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Confession claimed in Kunz murders
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AP

Confession claimed in Kunz murders

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WAUSAU (AP) - A former dairy farmer confessed to killing five members of a reclusive rural Athens family about two years after a jury acquitted him of a role in the murders, his ex-girlfriend told police.

"In spring of "91, he admitted to me he did it," Stacy Weis told a detective, according to a criminal complaint accusing Chris Jacobs III of the kidnapping and false imprisonment of one of the victims, Helen Kunz.

"He said he had to tell somebody and that he trusted me," Weis said. Jacobs told her that his father took the rifle used in the killings "and got rid of it," she said.

Jacobs, 26, formerly of rural Medford and now of Stetsonville, voluntarily appeared in Marathon County Circuit Court Wednesday for arraignment on the new charges.

Circuit Judge Michael Hoover released Jacobs on a $200,000 signature bond on condition that he have no contact with Weis or Kenneth Kunz, who found the bodies the day after the slayings and at one time was a suspect.

Jacobs declined comment as he left the courtroom.

No date for a preliminary hearing was set.

Prosecutors "desperately charged" Jacobs with the crimes on Saturday,

just one day before the statute of limitations was to expire, Public Defender Weldon Nelson said.

"I would say he is stunned," Nelson said.

The charges are based on a statement of a "disgruntled, jilted ex-girlfriend who threatened to get Chris Jacobs when they broke up last fall," he said.

"It is a big joke," said Jacobs' father, Chris Jacobs II.

Nelson said he planned to file a motion seeking dismissal of the charges against Jacobs on grounds that the issues involved had been covered during the first trial.

Jacobs, who now works in construction, was 22 when charged with five counts of being a party to first-degree intentional homicide in the July 1987 killings.

Investigators have said they believe more than one person helped kill Randy Kunz, 30; his uncle Clarence, 76; and aunts Irene, 81, and Marie, 72, in their farmhouse.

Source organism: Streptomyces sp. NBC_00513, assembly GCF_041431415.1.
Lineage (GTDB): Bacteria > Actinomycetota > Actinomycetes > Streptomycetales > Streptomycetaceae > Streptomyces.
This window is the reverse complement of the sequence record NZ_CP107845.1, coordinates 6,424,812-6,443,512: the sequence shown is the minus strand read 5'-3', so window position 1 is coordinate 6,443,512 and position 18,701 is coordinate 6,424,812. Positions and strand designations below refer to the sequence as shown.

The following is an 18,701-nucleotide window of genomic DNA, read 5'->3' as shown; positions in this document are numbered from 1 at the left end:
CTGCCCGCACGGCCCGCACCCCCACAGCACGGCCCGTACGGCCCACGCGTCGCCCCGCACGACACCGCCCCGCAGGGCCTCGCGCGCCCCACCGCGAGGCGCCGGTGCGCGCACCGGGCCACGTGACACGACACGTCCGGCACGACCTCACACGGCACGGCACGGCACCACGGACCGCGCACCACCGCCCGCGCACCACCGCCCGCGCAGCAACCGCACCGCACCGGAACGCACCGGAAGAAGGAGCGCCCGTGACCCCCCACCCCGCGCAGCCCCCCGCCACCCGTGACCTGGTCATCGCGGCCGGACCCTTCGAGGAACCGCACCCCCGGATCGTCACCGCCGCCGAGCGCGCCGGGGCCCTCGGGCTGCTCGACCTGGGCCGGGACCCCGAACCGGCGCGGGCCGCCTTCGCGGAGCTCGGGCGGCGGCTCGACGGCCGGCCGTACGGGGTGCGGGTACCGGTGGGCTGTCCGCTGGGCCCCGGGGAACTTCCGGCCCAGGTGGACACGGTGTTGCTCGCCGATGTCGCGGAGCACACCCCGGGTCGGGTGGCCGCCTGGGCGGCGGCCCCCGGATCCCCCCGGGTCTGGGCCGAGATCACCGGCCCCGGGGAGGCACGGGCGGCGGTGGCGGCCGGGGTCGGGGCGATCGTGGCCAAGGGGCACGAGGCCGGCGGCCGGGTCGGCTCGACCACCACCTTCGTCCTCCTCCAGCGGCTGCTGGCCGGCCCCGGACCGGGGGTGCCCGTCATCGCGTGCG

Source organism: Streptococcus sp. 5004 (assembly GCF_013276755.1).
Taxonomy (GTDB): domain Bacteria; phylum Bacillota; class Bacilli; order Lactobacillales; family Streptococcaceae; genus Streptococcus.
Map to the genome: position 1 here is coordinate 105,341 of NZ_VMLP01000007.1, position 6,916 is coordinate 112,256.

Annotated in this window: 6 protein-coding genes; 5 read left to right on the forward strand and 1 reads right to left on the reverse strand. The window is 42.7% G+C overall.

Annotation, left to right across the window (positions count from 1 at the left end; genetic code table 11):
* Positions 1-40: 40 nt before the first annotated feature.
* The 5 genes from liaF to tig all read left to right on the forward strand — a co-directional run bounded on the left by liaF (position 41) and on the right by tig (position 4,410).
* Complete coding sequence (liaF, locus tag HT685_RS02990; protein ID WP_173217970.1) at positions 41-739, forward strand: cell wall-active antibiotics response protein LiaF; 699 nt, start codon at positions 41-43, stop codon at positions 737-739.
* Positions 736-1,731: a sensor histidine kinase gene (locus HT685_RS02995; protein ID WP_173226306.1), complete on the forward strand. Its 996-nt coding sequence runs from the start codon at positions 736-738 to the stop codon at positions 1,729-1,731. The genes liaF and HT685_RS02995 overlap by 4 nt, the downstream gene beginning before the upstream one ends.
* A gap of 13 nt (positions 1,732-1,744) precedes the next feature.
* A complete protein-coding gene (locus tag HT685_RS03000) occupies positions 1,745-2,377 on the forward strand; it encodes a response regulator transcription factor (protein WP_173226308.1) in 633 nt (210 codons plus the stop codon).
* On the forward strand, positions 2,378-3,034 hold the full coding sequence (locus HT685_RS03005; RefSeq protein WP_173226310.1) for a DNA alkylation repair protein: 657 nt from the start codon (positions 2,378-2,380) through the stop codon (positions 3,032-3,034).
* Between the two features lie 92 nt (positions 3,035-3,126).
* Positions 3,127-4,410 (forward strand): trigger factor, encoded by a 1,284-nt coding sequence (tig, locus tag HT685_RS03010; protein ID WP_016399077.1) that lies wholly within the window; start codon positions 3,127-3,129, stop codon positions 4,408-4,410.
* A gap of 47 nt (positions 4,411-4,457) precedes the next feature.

The four, found July 5, 1987, by Randy Kunz' brother, Kenneth, had each been shot at least once in the head. Missing was Randy's mother, Helen Kunz, 70, whose remains were found nine months later in a marsh in neighboring Taylor County. She also was shot in the head.

A jury acquitted Jacobs after a three-week trial in October 1989.

Investigators believe robbery was the motive for the killings. The Kunz family kept $20,000 in cash in jars and boxes hidden in the ramshackle home, according to trial testimony.

Marathon County Sheriff Gerald Kittel said Wednesday that a warrant for Jacobs' arrest was issued after a closed-door John Doe probe before a judge.

Jacobs is charged with kidnapping and false imprisonment while possessing a firearm, charges that carry a maximum penalty of 31 years in prison.

District Attorney Greg Grau said no other people would be charged in the slayings based on the new information that's been provided. He declined to give the age or address of Weis.

Weis, who defense lawyers said was living in Rozeville when she met Jacobs, was interviewed June 13 by sheriff's Detective Randall Hoenisch, court records showed.

Weis said she met Jacobs the Tuesday after the trial was over at a Stratford bar and began living with him in early 1990.

She said she moved to Minnesota last September after breaking up with Jacobs because she "got sick of him not accomplishing anything he started."

The couple talked about the Kunz killings in spring 1991, Weiss said.

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